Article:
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Problems using the curve fitting app

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Hello everyone,
I'm a bit stuck on how the curve fitting toolbox works. I attach the data with which I am working, where "mx_inelastic_breather_fitting" is the variable y and "time_inelastic_breather_fitting" is the variable x. The fitting I want to do has the functional form y=a*cos(2*pi*f*x)*exp(-x/tp). I know that both f and tp can be found more easily if the initial values f = 470.5e9 and tp = 10e-12 are used.
Any advice?
Alex Sha
Alex Sha on 16 Jul 2020
Hi, there are two solutions:
Root of Mean Square Error (RMSE): 0.0121834605628498
Sum of Squared Residual: 0.0178124053543819
Correlation Coef. (R): 0.998527958183645
R-Square: 0.997058083274399
Parameter Best Estimate
---------- -------------
a -91.0114873076694
f -468147719942.865 or 468147719942.865
tp 3.92447483330269E-12
Richard Wood
Richard Wood on 16 Jul 2020
Hey! Thank you very much for your answer. The point is that if I go to Fit Options and put the parameters that you have given me as initial parameters, I get a setting like the one I attached. So I said I have problems with this app. What do you think is failing? (see my figure attached)

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Accepted Answer

John D'Errico
John D'Errico on 16 Jul 2020
Edited: John D'Errico on 16 Jul 2020
Without even looking at your data, just your question, you need to understand how any such optimization tool works. Pretend you are a blind person, tasked with finding the location of lowest altitude on the surface of the earth. Yes, I know, it happens to be deep under water in the Pacific ocean. I'll give you scuba gear.
ll you are allowed to do is to use a cane, to infer the local clope of the surface. Then you will walk downhill. I told you to use the scuba gear! Things will get wet.
But now, suppose you were started out in some unfortunate place. Perhaps the vicinity of the Dead Sea? Thus a local depression where as you walk downhill, while you may get wet, you will also get stuck in the wrong place?
The point is, you need to use intelligent starting values for any such solver. Start it in a bad (wildly wrong) place, and you should expect to get complete crapola as a result.
DISCLAIMER: No blind individuals werre harmed in this thought experiment.
Having said all that, now we can look at your data.
Sigh. Can I suggest you learn to work in better units? Numbers with hugely varying scales will always cause you numerical problems on a computer. So instead of working with numbers that are on the order of 10^-11 seconds, use picoseconds or at least nanoseconds. Since a picosecond is 10^-12 seconds, that seems perfect here.
xp = x/1e-12;
If nanoseconds would make you happier, then use them instead.
Next, consider shifting/translating the model. Since your data starts at roughly 18, then translate the model to reflect that. Otherwise, you will be using exponentials that start at 18. That causes you to have strange values appear in the coefficient a.
Sorry though. I won't use the app here, as I cannot as easily show and explain the results.
ft = fittype('a*cos(2*pi*f*(x-x0)).*exp(-(x-x0)/tp)','indep','x','problem','x0')
ft =
General model:
ft(a,f,tp,x0,x) = a*cos(2*pi*f*(x-x0)).*exp(-(x-x0)/tp)
Here, when I plot the data, I can infer intelligent start points for the parameters.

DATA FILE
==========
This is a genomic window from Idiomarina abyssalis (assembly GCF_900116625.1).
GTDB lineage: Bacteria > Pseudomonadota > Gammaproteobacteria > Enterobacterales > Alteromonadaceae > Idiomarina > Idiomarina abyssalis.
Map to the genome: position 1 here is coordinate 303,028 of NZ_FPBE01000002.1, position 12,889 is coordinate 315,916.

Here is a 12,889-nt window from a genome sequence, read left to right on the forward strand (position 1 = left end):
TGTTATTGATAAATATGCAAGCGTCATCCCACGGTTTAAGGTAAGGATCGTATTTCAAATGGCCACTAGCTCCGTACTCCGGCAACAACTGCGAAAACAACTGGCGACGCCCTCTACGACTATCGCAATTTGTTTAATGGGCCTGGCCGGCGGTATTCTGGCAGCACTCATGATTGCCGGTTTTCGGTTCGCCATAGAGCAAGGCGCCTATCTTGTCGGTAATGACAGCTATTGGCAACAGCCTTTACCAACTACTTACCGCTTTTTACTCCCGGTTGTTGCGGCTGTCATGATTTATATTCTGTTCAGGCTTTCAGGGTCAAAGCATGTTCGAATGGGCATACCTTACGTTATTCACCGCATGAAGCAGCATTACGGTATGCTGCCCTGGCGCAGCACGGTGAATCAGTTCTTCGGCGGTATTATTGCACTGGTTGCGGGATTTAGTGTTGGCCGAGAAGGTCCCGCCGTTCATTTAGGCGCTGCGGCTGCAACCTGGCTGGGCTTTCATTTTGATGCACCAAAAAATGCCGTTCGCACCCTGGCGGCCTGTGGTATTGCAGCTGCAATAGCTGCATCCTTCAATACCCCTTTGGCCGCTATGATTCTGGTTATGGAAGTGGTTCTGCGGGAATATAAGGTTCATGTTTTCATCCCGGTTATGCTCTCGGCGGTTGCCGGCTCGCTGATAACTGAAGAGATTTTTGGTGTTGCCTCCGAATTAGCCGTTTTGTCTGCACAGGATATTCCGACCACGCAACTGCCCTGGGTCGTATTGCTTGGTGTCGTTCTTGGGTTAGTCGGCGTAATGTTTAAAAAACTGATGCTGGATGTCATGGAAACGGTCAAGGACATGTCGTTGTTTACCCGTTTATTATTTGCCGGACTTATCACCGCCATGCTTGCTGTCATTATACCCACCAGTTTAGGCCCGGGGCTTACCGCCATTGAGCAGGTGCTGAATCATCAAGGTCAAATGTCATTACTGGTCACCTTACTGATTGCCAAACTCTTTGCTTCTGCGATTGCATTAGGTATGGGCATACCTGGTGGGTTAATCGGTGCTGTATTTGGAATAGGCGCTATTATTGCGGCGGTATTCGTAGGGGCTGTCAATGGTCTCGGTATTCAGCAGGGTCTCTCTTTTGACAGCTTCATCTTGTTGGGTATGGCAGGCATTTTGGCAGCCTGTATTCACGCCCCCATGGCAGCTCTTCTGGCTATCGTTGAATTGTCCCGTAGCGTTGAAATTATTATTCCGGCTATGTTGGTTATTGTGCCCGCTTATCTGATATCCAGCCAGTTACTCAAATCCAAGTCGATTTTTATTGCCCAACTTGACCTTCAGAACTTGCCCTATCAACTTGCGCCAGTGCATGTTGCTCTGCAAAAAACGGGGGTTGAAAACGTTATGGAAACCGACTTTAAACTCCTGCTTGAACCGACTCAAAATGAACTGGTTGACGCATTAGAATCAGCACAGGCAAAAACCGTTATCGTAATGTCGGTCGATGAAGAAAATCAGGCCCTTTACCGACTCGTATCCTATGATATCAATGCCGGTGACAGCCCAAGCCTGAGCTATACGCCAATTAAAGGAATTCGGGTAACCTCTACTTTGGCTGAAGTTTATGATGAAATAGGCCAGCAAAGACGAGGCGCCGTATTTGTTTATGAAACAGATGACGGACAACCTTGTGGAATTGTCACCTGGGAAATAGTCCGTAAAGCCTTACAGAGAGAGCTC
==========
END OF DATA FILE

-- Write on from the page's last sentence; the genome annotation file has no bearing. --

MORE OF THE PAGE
a is the value at x == x0. That should be on the order of 1.
f and tp are rate parameters. tp is an exponential decay. 10 should be reasonable.
The most sensitive one is f, which as you have written it, should be roughly the inverse of the period, so a frequency. We can think of f as the number of oscillations per picosecond. Since the period of oscillation seems to be roughly 2, 0.5 is an intelligent start point. To get a decent estimate of the period of oscillation, I'll use the intersections tool written by Doug Schwarz, as found on the file exchange.
xpint = intersections(xp,y,[0 40],[0 0])
xpint =
ans =
The period seems to be vaguely constant, though perhaps the first period is off from the remainder.
ans =
Time to fit a model.
mdl = fit(xp,y,ft,'start',[1,.5,10],'problem',18)
mdl =
General model:
mdl(x) = a*cos(2*pi*f*(x-x0))*exp(-(x-x0)/tp)
Coefficients (with 95% confidence bounds):
a = 0.9925 (0.9156, 1.07)
f = 0.4445 (0.4405, 0.4485)
tp = 3.367 (2.971, 3.764)
Problem parameters:
x0 = 18
That seems to fit. At least, when I plot it, things seem to be somewhat reaonable.
hold on
Now getting reasonable. This model suffers from a flaw, in that it assumes a fixed period of oscillation in that decay. Instead, your oscillations seem to be also slowing down. You could repair that, using a time varying coefficient f. Perhaps f(xp) might take the form f0 - f1*xp.
ft = fittype('a*cos(2*pi*(f0 - f1*(x - x0)).*(x-x0)).*exp(-(x-x0)/tp)','indep','x','problem','x0')
ft =
General model:
ft(a,f0,f1,tp,x0,x) = a*cos(2*pi*(f0 - f1*(x - x0)).*(x-x0)).*exp(-(x-x0)/tp)
mdl = fit(xp,y,ft,'start',[1,.5,.01,10],'problem',18)
mdl =
General model:
mdl(x) = a*cos(2*pi*(f0 - f1*(x - x0)).*(x-x0)).*exp(-(x-x0)/tp)
Coefficients (with 95% confidence bounds):
a = 0.9983 (0.9463, 1.05)
f0 = 0.4179 (0.4129, 0.4229)
f1 = -0.005473 (-0.006309, -0.004638)
tp = 3.494 (3.218, 3.771)
Problem parameters:
x0 = 18
hold on
That was a bit of a hack in the model. It does better, but we could surely do better yet with some effort. The problem is your fit will be jerked around by that first period. Since the absolute numbers are the largest there, the fit will be most impacted by errors in that first period. That would suggest a simple weighted fit might be as good, where the weight on the latter part of the series is increased.

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